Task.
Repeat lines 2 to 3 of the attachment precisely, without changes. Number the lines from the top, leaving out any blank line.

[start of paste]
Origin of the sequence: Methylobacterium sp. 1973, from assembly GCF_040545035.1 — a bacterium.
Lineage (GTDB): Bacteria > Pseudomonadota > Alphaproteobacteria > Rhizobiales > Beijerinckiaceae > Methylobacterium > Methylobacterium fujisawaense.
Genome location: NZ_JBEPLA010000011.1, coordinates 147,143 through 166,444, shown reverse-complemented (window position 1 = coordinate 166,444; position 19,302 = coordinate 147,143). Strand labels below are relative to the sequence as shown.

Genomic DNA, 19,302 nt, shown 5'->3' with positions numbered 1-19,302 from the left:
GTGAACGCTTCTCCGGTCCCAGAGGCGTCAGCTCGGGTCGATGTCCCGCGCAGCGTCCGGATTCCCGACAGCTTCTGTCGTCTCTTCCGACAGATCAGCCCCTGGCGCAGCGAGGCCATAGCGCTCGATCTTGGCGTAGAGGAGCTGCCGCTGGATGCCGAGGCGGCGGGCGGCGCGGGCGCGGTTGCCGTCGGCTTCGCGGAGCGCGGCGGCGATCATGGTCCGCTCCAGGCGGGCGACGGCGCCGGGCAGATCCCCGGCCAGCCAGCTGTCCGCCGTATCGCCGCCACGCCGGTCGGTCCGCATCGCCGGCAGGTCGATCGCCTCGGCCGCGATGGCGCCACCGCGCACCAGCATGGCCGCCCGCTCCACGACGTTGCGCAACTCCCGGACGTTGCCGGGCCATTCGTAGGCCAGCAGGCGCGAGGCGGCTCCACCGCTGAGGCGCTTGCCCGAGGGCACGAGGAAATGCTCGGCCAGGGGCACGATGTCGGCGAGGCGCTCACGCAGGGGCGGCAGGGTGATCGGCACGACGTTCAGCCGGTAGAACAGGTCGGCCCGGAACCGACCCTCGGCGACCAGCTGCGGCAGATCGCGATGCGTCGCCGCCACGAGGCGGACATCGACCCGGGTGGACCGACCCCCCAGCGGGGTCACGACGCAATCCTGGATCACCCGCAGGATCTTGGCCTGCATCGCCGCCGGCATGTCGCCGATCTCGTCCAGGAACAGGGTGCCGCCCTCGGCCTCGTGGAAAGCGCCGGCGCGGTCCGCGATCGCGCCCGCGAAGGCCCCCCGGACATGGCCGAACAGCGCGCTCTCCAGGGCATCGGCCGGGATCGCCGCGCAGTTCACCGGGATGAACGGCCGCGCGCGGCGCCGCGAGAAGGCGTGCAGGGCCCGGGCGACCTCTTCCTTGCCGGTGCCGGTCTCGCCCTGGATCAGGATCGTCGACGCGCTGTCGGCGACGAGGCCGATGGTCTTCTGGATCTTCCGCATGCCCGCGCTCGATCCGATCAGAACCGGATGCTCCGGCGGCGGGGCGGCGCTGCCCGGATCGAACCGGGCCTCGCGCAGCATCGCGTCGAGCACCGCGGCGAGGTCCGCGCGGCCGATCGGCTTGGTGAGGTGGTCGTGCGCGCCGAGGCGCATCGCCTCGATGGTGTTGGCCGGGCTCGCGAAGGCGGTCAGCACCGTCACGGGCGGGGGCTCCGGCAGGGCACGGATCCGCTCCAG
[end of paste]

Lineage (GTDB): Bacteria > Pseudomonadota > Alphaproteobacteria > Rhizobiales > Beijerinckiaceae > Methylobacterium > Methylobacterium fujisawaense.
Genome location: NZ_JBEPLA010000011.1, coordinates 147,143 through 166,444, shown reverse-complemented (window position 1 = coordinate 166,444; position 19,302 = coordinate 147,143). Strand labels below are relative to the sequence as shown.